Starting in 2021, the DC Extended Universe Will Finally Release As Many Movies Each Year as Marvel
The DC Extended Universe is about to heat up.
For decades, Marvel and DC have been locked in a (mostly) friendly rivalry. The two comic book titans — who literally share legal custody of the term “superhero” — often take inspiration from each other. And accordingly, their fan bases continue to argue over which comic book universe is better.
More recently, that competition has translated over to the movie side of things as well. This especially heated up with the introductions of the Marvel Cinematic Universe in 2008 and the DC Extended Universe just five years later. For years, Marvel has been the undisputed winner as far as commercial and critical success.
Beginning in 2021, Marvel will release as many as four films each year. But DC is upping its game in one key way. For the first time, the DCEU is finally catching up to a similar level of output. Just as the MCU has released three films each year since 2017, DC is about to become a triple threat too.
The DC Extended Universe is on a hot streak right now
Following the box office success of 2013’s Man of Steel, Warner Bros. began to make plans to spin Zack Snyder’s Superman origin story into an interconnected cinematic universe. Three years later, both Snyder’s Batman v Superman: Dawn of Justice and David Ayer’s Suicide Squad hit theaters. Though both films turned a profit, they fell short of expectations.
The following year was divisive as well. Although Wonder Woman is beloved, Justice League effectively killed that team’s line-up. Over a year later though, the DCEU rebounded in a big way with the $1.1 billion gross of Aquaman, the series’ biggest hit to date. Shazam! kept that momentum going strong. And before long, both Aquaman and Shazam! had sequel orders.
Contrary to some reports, 2020 has also been a solid year for the DCEU. Birds of Prey might not have made Suicide Squad money. But it received positive reviews and easily turned a profit. Of course, Wonder Woman 1984 — which was pushed to August 2020 due to the coronavirus pandemic — is a guaranteed box office hit as well.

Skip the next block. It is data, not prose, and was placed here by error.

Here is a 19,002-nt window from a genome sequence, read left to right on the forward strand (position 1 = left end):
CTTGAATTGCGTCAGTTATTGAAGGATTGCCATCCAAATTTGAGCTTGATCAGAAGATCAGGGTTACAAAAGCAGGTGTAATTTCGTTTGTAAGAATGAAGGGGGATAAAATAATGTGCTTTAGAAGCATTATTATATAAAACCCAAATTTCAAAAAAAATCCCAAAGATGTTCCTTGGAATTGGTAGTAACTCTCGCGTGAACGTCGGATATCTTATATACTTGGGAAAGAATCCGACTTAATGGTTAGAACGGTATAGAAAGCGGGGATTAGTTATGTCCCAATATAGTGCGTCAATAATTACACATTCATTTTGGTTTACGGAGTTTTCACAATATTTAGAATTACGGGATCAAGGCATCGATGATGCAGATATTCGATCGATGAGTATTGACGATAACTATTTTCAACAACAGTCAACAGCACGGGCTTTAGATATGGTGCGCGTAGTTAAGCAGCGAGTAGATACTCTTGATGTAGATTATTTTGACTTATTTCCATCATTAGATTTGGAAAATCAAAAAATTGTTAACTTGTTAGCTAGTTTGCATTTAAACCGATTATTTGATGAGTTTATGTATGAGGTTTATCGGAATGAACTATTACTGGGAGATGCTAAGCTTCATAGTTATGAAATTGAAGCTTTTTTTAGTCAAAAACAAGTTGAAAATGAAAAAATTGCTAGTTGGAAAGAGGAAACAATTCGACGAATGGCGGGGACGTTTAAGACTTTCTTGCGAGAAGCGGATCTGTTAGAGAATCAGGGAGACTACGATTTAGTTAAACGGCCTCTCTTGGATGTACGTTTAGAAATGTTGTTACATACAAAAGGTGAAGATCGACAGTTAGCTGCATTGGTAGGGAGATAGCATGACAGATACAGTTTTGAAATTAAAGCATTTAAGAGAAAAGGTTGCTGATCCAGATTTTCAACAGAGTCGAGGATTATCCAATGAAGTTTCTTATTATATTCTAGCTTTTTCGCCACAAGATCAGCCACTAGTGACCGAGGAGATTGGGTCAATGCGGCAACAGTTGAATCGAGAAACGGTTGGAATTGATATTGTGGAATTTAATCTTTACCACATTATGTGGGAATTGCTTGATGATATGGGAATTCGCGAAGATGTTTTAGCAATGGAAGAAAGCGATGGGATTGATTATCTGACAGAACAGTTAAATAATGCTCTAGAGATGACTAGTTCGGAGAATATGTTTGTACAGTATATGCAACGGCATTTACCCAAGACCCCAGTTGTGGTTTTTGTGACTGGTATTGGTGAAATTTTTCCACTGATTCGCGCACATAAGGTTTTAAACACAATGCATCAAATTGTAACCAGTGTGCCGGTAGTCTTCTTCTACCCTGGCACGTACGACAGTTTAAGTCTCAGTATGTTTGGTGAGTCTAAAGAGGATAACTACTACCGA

Could 2021 be the DCEU’s best year yet?
To keep that momentum going strong, the DCEU is ramping up its output as soon as it can. And it appears to be doing so with a balanced offering of reboots/sequels and new characters. In June 2021, writer/director Matt Reeves will unleash Robert Pattinson’s Dark Knight in The Batman. The film is intended to be a standalone, though it could connect to the greater DCEU.
Then in August, The Suicide Squad — a sequel/soft reboot of Ayer’s film from Guardians of the Galaxy director James Gunn — hits theaters. That release will feature an ensemble cast that, yes, will include Margot Robbie’s fan-favorite take on Harley Quinn.
And after years of speculation and rumors, Dwayne Johnson will finally join the DCEU in December 2021 with Black Adam. In the comics, the character is initially known as a Shazam villain. But director Jaume Collet-Serra’s film will focus on Black Adam’s origin story, setting him up as an anti-hero prior to his first meeting with Shazam (Zachary Levi).
Beyond 2022, it’s anyone’s guess which films DC will release next
The DC Extended Universe may be catching up to Marvel quickly, but the franchise still doesn’t seem to have a long-term plan. Or, at least, the plan is constantly changing. Warner Bros.’ 2022 slate is expected to include Shazam! 2, Aquaman 2, and the long-in-development The Flash.
While those first two are locks given their predecessors’ success, The Flash has a history of not coming together. Who knows if Ezra Miller’s Barry Allen will ever get his own film? And even if he does, the DCEU doesn’t have a big picture vision just yet, it seems. Things don’t look good for Cyborg, for instance.
Yet, seeing how the franchise faltered early on, perhaps this more measured approach is for the best. Not every film franchise needs the next five years mapped out in advance. The DCEU’s way allows for the series to course-correct as necessary. Clearly, something is working at last. So there’s no reason to get too ambitious and risk all the progress the films have made.